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May
20
ragupathyrenganathan
Debunking The Five Big Myths About ‘Big Pharma’ – Courtesy (Forbes)
Pharma News
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John Lechleiter

If you are a regular reader of politically oriented commentaries on the pharmaceutical industry then you are familiar with, and perhaps even subscribe to, what I call “the Big Five”—myths about this industry that routinely poison debates, obscure genuine problems, and distort policy recommendations on health care. These myths have been all over the public arena again recently, and it’s time to confront them systematically.

Myth #1 Pharmaceutical companies exaggerate the costs of developing new medicines to justify high prices. In fact: The research and development (R&D) expenditures of this industry are staggering—and since they are matters of public record there is no way and no need to exaggerate them.

In the U.S., the member companies of the Pharmaceutical Research and Manufacturers of America (PhRMA) alone spent more than $51 billion on R&D in 2014. That total is based on the same audited financial statements that appear in our annual financial reports to shareholders. In my own company’s case our R&D spending last year was $4.7 billion. In fact, the pharmaceutical industry accounts for 21 percent of all R&D spending by all U.S. businesses—creating and sustaining hundreds of thousands of jobs while serving as a the engine of biomedical progress for the entire world. This level of investment is what is required today to bring forth new medicines.

Myth #2 Industry does not develop most new medicines; they come from government and university laboratories. In fact: Government and academic research contribute in essential ways to biomedical progress—but the complex and expensive process of turning insights on diseases and promising leads into approved treatments for patients occurs almost entirely in private industry.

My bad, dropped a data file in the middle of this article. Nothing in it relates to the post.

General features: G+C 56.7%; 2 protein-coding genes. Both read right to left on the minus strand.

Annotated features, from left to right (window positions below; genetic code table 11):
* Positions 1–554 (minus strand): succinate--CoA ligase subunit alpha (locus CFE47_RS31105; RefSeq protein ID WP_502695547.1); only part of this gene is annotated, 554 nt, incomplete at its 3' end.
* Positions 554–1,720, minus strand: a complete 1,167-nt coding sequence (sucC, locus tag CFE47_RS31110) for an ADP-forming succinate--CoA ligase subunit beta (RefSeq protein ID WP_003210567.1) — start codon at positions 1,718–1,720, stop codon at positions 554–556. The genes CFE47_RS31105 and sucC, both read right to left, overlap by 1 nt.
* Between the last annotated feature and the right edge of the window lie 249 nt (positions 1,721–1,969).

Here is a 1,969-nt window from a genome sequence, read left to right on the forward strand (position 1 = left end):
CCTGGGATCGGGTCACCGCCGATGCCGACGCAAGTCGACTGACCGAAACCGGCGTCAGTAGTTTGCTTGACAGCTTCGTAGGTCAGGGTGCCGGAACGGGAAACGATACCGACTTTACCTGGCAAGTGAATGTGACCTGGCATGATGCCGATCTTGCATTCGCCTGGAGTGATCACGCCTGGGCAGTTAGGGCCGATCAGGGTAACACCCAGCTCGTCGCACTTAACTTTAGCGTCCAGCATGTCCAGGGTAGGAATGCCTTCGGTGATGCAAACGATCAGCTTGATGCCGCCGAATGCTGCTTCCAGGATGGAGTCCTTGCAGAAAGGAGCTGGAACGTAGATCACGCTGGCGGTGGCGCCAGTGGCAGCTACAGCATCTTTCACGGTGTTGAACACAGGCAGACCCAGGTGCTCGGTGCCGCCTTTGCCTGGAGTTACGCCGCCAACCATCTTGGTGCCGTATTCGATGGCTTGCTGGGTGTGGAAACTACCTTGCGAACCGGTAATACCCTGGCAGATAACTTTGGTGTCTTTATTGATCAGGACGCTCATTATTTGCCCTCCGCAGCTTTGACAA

A recent academic analysis helps to tease out the key distinctions. Looking at the patent applications of all of the drugs approved by the U.S. Food and Drug Administration (FDA) from 1988 to 2005, the study found that nearly half of the new drugs cited either a public-sector patent or a government publication in their patent applications—demonstrating that publically funded research often contributes indirectly to the discovery and development of new medicines. But fully 91 percent of the approved drugs themselves were patented in the private sector—demonstrating that they were substantially discovered and developed by private firms.

Myth #3 Prescription medicines are the main driver of health-care cost increases. In fact: Expenditures on prescription medicines have been a stable component of health-care spending over time and often contribute to overall cost savings rather than to increases.

Only about 10 cents of every U.S. health-care dollar is spent on retail prescription medicines—which is the same share that was spent on prescriptions in 1960. While the overall use of medicines to treat many diseases has increased dramatically in that same period of time—and average life expectancy at birth in the U.S. has increased by more than nine years—the share of spending accounted for by prescription medicines is the same as it was 55 years ago. That comparison makes pretty clear that medicines are delivering value to the system rather than driving unsustainable cost increases.